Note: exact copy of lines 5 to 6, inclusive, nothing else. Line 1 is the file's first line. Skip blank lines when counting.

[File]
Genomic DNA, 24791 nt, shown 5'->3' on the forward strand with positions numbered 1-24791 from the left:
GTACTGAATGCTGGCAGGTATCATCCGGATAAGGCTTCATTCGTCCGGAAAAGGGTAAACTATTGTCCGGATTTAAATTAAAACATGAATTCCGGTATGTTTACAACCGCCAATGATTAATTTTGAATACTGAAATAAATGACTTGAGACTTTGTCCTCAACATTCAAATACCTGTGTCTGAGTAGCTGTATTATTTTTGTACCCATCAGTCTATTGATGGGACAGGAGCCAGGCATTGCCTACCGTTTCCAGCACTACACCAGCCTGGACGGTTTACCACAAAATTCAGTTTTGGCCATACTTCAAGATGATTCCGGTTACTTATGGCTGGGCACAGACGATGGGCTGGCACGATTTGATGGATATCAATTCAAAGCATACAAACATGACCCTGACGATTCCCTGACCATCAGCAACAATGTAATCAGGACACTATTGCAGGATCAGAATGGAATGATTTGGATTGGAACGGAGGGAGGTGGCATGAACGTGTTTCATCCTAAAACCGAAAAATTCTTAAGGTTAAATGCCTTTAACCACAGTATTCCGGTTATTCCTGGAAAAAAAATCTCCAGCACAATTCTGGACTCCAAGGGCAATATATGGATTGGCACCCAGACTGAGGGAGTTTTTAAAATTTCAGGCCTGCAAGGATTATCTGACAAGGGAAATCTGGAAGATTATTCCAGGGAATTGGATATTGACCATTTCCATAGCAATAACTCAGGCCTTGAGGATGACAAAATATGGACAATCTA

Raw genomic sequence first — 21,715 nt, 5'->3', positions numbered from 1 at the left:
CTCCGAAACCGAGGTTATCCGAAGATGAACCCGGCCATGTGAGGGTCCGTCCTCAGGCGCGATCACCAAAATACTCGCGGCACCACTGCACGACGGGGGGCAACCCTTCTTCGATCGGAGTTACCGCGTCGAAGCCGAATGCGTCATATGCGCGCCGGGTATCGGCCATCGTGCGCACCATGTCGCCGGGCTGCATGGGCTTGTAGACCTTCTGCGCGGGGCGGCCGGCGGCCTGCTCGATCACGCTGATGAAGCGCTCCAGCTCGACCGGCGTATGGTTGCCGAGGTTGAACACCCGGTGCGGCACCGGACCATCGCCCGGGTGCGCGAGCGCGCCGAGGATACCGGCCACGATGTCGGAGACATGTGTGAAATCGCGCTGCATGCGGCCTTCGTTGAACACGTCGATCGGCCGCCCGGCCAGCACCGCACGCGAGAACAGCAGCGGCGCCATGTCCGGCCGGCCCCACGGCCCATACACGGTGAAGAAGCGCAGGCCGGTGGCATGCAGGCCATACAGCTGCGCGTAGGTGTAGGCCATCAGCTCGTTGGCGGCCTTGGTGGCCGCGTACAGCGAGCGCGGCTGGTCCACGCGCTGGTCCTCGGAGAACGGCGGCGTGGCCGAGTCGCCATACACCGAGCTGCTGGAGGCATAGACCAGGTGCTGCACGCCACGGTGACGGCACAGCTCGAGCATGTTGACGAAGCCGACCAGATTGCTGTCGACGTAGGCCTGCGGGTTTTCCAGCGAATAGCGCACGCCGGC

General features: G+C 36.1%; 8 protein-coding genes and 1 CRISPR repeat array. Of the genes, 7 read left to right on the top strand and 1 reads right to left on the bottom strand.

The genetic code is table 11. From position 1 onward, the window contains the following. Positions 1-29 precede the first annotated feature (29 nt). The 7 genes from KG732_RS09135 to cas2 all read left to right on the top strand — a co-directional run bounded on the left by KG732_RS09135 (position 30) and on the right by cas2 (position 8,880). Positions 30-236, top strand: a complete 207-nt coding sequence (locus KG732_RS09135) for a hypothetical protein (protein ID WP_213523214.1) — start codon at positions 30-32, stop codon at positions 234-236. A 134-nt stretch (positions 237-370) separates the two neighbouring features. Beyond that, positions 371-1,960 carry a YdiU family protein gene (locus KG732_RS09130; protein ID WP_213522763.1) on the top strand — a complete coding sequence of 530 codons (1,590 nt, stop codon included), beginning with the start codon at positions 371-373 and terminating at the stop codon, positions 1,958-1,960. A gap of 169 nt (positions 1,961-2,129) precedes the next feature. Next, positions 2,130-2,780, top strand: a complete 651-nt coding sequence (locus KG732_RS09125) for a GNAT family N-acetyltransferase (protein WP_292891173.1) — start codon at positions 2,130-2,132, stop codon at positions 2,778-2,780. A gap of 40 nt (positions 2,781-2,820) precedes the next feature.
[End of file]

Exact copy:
General features: G+C 36.1%; 8 protein-coding genes and 1 CRISPR repeat array. Of the genes, 7 read left to right on the top strand and 1 reads right to left on the bottom strand.

The genetic code is table 11. From position 1 onward, the window contains the following. Positions 1-29 precede the first annotated feature (29 nt). The 7 genes from KG732_RS09135 to cas2 all read left to right on the top strand — a co-directional run bounded on the left by KG732_RS09135 (position 30) and on the right by cas2 (position 8,880). Positions 30-236, top strand: a complete 207-nt coding sequence (locus KG732_RS09135) for a hypothetical protein (protein ID WP_213523214.1) — start codon at positions 30-32, stop codon at positions 234-236. A 134-nt stretch (positions 237-370) separates the two neighbouring features. Beyond that, positions 371-1,960 carry a YdiU family protein gene (locus KG732_RS09130; protein ID WP_213522763.1) on the top strand — a complete coding sequence of 530 codons (1,590 nt, stop codon included), beginning with the start codon at positions 371-373 and terminating at the stop codon, positions 1,958-1,960. A gap of 169 nt (positions 1,961-2,129) precedes the next feature. Next, positions 2,130-2,780, top strand: a complete 651-nt coding sequence (locus KG732_RS09125) for a GNAT family N-acetyltransferase (protein WP_292891173.1) — start codon at positions 2,130-2,132, stop codon at positions 2,778-2,780. A gap of 40 nt (positions 2,781-2,820) precedes the next feature.